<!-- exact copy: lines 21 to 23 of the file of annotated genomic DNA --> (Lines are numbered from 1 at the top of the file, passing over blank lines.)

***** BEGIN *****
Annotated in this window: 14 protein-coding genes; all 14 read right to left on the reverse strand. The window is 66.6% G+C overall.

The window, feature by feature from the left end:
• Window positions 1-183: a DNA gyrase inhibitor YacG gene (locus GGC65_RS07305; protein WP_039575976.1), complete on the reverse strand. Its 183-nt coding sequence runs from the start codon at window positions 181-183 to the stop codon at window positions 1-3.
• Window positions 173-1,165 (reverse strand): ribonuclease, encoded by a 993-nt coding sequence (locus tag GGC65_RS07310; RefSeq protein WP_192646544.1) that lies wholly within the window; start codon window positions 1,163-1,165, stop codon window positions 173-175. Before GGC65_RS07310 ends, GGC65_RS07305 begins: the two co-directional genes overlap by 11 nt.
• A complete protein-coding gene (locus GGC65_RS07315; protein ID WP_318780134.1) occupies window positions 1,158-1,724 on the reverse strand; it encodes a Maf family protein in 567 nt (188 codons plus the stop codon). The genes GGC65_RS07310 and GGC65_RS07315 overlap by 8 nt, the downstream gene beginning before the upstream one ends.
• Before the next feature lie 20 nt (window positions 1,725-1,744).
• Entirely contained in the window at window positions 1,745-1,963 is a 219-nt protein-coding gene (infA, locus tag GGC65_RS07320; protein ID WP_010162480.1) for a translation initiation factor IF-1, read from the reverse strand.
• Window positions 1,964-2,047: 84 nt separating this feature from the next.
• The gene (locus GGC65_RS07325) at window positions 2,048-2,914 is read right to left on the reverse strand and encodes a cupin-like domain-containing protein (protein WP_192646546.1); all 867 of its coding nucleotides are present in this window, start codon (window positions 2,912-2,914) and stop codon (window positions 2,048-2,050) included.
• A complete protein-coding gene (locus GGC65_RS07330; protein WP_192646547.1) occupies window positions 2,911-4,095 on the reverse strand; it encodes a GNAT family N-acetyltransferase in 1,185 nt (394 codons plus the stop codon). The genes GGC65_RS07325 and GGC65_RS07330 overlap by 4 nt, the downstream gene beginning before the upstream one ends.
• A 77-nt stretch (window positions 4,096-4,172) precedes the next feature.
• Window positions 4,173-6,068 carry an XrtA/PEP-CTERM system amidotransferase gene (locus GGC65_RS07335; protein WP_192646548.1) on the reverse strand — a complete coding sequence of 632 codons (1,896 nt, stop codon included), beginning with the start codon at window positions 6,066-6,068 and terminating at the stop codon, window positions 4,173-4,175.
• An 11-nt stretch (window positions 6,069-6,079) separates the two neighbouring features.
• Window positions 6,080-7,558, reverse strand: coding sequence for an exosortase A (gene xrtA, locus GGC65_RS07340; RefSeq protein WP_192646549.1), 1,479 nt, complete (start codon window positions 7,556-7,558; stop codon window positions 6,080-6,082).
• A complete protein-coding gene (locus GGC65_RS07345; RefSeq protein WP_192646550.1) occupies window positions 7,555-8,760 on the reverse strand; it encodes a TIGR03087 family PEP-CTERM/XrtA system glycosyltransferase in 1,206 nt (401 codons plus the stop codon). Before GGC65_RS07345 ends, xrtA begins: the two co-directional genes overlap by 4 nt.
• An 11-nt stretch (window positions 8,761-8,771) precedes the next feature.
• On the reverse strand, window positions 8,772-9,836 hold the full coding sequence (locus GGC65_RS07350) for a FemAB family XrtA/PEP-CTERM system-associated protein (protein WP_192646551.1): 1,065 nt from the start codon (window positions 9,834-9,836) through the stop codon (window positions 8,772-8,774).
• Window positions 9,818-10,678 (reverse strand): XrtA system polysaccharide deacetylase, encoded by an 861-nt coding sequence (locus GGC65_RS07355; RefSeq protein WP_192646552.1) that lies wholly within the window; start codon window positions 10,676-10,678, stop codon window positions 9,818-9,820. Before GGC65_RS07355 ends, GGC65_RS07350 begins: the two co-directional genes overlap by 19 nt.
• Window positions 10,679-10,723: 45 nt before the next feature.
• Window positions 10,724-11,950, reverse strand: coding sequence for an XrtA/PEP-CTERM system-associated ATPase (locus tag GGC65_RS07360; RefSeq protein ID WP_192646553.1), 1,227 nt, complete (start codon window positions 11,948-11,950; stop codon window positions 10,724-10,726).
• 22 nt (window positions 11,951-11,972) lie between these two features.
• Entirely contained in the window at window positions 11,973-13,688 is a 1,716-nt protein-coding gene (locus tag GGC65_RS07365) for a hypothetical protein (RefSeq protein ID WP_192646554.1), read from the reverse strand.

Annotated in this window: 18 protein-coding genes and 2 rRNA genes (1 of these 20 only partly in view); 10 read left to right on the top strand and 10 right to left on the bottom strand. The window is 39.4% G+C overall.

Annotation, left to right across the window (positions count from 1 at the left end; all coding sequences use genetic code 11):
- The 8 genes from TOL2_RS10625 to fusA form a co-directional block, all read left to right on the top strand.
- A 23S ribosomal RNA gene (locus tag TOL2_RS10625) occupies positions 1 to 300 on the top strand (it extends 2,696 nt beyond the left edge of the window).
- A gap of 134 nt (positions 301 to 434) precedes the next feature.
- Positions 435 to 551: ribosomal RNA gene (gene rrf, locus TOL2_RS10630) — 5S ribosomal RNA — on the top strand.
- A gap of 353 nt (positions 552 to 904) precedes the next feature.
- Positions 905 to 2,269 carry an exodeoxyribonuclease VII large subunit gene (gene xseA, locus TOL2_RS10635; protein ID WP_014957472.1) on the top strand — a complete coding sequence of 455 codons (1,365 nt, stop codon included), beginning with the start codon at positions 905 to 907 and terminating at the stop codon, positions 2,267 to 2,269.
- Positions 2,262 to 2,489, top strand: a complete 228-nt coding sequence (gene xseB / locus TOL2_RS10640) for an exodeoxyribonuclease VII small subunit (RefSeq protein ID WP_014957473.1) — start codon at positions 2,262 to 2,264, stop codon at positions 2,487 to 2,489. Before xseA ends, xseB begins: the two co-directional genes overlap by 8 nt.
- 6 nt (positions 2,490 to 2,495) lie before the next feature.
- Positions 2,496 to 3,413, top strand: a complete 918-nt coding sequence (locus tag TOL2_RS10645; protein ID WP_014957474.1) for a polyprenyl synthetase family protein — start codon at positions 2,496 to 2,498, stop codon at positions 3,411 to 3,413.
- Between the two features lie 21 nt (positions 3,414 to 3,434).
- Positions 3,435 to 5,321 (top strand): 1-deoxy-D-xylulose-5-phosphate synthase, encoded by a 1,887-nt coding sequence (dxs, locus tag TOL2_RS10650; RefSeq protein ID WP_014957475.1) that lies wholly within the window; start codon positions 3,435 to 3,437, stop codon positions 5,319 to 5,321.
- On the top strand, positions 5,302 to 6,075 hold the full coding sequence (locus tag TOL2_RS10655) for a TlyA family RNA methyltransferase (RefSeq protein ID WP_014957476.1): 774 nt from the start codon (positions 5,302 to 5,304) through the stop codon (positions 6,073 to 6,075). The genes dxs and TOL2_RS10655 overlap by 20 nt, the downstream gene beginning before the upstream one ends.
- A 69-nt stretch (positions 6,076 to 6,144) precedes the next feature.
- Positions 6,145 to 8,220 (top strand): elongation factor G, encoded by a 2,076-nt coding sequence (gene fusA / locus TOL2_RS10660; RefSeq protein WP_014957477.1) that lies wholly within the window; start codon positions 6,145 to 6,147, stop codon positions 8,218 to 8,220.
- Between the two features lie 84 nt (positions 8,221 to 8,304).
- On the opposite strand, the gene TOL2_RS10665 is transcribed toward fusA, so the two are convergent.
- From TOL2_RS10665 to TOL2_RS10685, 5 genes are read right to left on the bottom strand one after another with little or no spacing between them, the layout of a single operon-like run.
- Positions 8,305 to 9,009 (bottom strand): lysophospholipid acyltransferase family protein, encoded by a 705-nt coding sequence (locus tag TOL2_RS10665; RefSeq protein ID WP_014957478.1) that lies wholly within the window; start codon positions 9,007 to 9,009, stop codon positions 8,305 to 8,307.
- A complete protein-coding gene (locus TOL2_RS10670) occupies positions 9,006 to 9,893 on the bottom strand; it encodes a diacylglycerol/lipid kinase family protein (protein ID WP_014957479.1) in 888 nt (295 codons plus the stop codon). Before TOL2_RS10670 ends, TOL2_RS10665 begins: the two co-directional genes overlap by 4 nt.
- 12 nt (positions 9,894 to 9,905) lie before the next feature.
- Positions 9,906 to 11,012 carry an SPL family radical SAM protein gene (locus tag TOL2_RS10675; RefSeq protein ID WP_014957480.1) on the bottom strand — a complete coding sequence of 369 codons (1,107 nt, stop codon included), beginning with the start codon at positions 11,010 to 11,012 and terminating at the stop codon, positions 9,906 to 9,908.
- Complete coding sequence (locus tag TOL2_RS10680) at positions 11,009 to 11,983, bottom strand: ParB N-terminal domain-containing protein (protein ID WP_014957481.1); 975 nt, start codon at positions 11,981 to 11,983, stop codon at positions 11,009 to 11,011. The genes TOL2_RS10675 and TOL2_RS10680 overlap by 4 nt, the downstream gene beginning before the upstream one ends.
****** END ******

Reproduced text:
• 22 nt (window positions 11,951-11,972) lie between these two features.
• Entirely contained in the window at window positions 11,973-13,688 is a 1,716-nt protein-coding gene (locus tag GGC65_RS07365) for a hypothetical protein (RefSeq protein ID WP_192646554.1), read from the reverse strand.

Annotated in this window: 18 protein-coding genes and 2 rRNA genes (1 of these 20 only partly in view); 10 read left to right on the top strand and 10 right to left on the bottom strand. The window is 39.4% G+C overall.